On 2 February 2017, HM Treasury published a consultation paper on the implementation of
PSD2 explaining the scope and key changes compared to PSD. The consultation outlines the
Government's proposed approach to implementation and requests input from stakeholders. The
consultation closes on 16 March 2017.
On 2 February 2017, Her Majesty's Treasury (HM Treasury)
published a consultation paper on the implementation of the revised
European Union (EU) Directive 2015/2366 on payment services in
the internal market (PSD2). PSD2 must be implemented in the
United Kingdom (UK) by 13 January 2018. In order to keep the
transition as smooth as possible, the Government aims to finalise
and present the final version of the relevant regulations before
Parliament in early 2017.
In its consultation paper, HM Treasury explains the scope of PSD2
and highlights its key changes compared to the first Payment
Services Directive (PSD). The types of Payment Service Providers
(PSPs) covered in PSD2 include payment, credit and e-money
PSD2 preserves PSD's exemption on transactions executed by
means of telecommunication, digital or IT devices. PSD2 updates
this exemption to permit providers of electronic communication
networks or services to provide certain goods, such as music and
digital newspapers, without authorisation or registration.
PSD2 also provides clarification regarding the limited network
exemption by making explicit that the exclusion can only apply to
transactions where the payment instrument can be used within a
specified retailer/retail chain, and where the payment instrument is
regulated for specific social or tax purposes. For example, store
cards, fuel cards and public transport cards would fall within this
Likewise, PSD2 continues to exempt independent ATM operators
from authorisation but will require independent ATM operators to
be subject to the same transparency requirements for services
provided as banks and other PSPs.
Additionally, the geographical scope of PSD2 transparency and
conduct of business requirements has been extended to apply to
'one-leg' transactions (payments to and from third countries,
where one of the PSPs is located in the EU) and to transactions in
non-EU currencies which have at least one leg in the EU.
Proposed approach to implementation
The Government outlines its proposed approach to PSD2
implementation in the consultation paper. Appendix B contains a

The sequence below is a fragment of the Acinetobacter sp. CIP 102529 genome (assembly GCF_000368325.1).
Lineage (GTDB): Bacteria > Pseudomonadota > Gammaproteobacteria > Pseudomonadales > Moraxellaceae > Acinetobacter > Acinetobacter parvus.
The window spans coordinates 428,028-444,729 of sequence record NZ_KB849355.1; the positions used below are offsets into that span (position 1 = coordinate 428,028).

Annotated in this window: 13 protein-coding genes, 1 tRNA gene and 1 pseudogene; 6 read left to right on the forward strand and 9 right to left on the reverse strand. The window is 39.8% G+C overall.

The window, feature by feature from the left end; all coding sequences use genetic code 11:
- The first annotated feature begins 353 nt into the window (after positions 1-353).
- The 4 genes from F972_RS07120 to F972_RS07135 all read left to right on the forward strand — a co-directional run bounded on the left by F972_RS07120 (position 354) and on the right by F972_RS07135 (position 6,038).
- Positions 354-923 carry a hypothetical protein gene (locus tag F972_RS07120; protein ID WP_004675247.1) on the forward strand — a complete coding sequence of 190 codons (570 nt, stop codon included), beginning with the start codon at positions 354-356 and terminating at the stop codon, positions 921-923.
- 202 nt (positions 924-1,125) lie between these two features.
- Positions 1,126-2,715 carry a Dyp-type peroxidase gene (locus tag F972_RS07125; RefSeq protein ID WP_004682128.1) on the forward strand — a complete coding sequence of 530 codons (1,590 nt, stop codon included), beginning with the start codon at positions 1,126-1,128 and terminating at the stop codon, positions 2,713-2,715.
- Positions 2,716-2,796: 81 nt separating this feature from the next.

draft version of the Payment Services Regulations 2017 (PSRs
20 I 7), the statutory instrument that the government will use to
implement PSD2 in the UK.
The Government's intention is to build on the existing framework
in order to ensure consistency with the European framework, but
also to keep the payment services regime as tailored to the UK
payment market as possible. For this reason, the draft PSRs 2017
largely reflect the Payment Services Regulations 2009 provisions
but with changes to capture PSD2 modification. Consequential
amendments to other pieces of legislation, such as the Electronic
Money Regulations 2011, may also be required, but these
amendments will be included in the final draft of the PSRs 2017.
The consultation paper notes that the Financial Conduct
Authority (FCA) will remain the relevant competent authority
and produce supervisory procedures for passporting,
registration, settlement of disputes and any non-compliance,
including precautionary measures.
The consultation paper also provides the proposed
responsibilities of firms seeking full authorisation, in respect of
issues such as capital requirements and safeguarding funds
received by a payment institution in the course of executing
Notably, the consultation paper also provides new rules to
ensure that credit institutions provide access to payment
account services (including to new market entrants) on a
proportionate, objective and non-discriminatory basis. The
government proposes to keep the same conditions for the
exemption for Small Payment Institutions regarding
The consultation also outlines new rules for Account
Information Services and Payment Initiation Services, noting that
'the PSD II obligations are closely aligned with the government's
vision for enhancing competition in the retail banking market
through the delivery of an Open Banking Standard'. These new
services introduced by PSD2 represent some of the most
important changes to the payments industry, and have the
potential to significantly alter competition within the industry.
The consultation paper also outlines transparency and
information requirements for PSPs and new conduct of business
Appendix A of the consultation paper provides a list of questions
for stakeholders to provide their input to the Government's
approach. Stakeholders can submit their responses to
[email protected] by 16 March 2017.
DLA Piper's financial services regulatory and payments teams can
provide you with tailored advice on the implications of PSD2 on
your business. Please contact the authors for further